One of the most comic irrationalities to come out of the Vietnam War that a village had to be destroyed in order to save it. Half a world away, the comment has become something of a joke ever since epitomizing government stupidity; however, as similar logic begins to be used here all in the name of national security, such an observation won’t seem as amusing anymore.
Most responding to my column about efforts to permanently bar the American people from the upper reaches of the Statue of Liberty agreed with my position. However, one response reflected the kind of thinking that will not only end up getting the remainder of our freedoms taken away from us but also lecture us why it is our civic duty to have a smile across our face while it is happening.
In the response, the government toady writes that, since the Statue of Liberty is a target because of its symbolic value as an artistic representation of America’s values, any and all measures should be taken to protect the landmark.
However, since Lady Liberty’s function is primarily symbolic, by closing her off aren’t we sending the message to the world that liberty is not an inalienable and immutable but rather contingent upon circumstances and the malleable whims of those holding power.
If the American people so easily cede control over something symbolic, what is to prevent them from handing over the more practical manifestations of their liberties should authorities whip them into a sufficient frenzy or panic?
For example, in his conclusion, this Department of Homeland Security booster remarks, “If it is OVERDONE, tis better me thinks so long as no place is given to the evil ones.”
Should we place armed troops on every street corner allowed to manhandle passerbys at random? Better yet, should entire neighborhoods be relocated to designated civic detention facilities where authorities can keep better tabs on the population and thus protect them better; after all, if it prevents terrorism according to the Overdone Doctrine, on what grounds may we object?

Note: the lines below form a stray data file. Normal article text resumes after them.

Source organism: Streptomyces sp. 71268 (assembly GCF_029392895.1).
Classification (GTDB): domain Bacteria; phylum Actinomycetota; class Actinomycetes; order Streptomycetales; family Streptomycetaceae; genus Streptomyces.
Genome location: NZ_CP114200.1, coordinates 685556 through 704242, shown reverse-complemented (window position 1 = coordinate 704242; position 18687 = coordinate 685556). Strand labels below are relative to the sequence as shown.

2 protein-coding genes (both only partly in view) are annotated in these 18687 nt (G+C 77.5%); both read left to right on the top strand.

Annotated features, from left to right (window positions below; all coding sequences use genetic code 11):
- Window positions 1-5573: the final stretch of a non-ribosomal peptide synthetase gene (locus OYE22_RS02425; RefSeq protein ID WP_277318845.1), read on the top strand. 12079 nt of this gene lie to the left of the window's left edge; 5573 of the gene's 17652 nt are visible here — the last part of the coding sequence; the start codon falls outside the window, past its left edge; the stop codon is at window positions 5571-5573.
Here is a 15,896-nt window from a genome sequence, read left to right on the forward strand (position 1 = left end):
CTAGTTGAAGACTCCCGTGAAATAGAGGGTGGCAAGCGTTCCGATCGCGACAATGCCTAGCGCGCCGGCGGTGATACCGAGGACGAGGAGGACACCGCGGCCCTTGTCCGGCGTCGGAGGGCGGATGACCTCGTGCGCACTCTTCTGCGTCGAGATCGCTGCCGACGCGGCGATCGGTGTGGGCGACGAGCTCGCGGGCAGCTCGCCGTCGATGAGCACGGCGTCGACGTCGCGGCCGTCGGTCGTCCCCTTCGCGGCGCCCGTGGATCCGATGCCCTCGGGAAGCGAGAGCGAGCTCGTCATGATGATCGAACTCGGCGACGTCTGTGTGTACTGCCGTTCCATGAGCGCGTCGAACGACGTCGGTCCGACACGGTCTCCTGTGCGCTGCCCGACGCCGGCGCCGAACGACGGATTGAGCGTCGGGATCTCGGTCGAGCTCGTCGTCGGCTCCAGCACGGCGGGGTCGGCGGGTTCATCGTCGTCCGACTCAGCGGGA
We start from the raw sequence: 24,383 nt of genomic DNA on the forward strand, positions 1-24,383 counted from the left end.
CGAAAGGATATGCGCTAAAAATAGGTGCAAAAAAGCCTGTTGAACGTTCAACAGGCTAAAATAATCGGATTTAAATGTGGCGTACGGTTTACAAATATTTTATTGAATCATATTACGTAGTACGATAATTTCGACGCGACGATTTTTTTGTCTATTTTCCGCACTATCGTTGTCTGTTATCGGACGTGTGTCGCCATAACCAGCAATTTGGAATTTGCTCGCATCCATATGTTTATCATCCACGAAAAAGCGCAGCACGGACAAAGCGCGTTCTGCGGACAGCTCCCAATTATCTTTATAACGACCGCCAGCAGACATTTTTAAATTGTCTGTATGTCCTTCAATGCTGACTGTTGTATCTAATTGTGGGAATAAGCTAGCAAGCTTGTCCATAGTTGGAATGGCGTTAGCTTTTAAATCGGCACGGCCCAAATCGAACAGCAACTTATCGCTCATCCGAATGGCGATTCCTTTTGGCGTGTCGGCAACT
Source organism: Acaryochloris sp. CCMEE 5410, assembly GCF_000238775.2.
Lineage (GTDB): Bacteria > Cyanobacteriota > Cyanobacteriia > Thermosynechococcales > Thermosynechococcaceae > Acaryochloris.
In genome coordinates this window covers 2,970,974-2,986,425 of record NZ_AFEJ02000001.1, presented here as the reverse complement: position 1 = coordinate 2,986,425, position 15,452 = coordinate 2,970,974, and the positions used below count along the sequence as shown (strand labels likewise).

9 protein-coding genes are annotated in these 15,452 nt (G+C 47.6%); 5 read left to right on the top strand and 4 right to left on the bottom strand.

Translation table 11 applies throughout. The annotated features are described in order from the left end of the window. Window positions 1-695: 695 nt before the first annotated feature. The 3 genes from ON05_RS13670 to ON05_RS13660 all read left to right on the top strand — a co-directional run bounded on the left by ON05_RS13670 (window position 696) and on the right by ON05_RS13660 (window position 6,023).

Don’t think proponents of security beyond that which is necessary wouldn’t be above curtailing those rights that have little bearing whatsoever on preventing mass destruction.
The critic writes, “To use her as your soapbox issue to point your finger and denigrate government simply out of your own opinion of its motivation is counterproductive, and limited it its veracity.”
Frankly, the government denigrates itself when it directs so much effort at closing down one of America’s most cherished monuments rather than closing down the border. Maybe if the government did its job there, the Statue of Liberty wouldn’t need to be closed.
Yet, to those yearning not to live free but rather to have every facet of their lives monitored by authorities, pointing out such shortcomings and inconsistencies that compromise both our safety is no longer characterized as the act of a concerned citizen but rather as deeds “counterproductive” that “undermine the population’s confidence”. In other words, freedom of expression is something that will have to be curtailed as a threat to national security even though pointing out the shortcomings and fallacies of those wielding power threatens no one other than those incompetently wielding the power the people have been gracious enough to grant them under the Constitution.
As an American icon, one’s attitude towards the management of the Statue of Liberty says a great deal about one’s perspective. Either one believes in the basic principles the Statue stands for and believes the American people should be granted access to it or one believes that people are better off having the government control the minutest details of their lives and that common citizens are not good enough to caresses this special lady.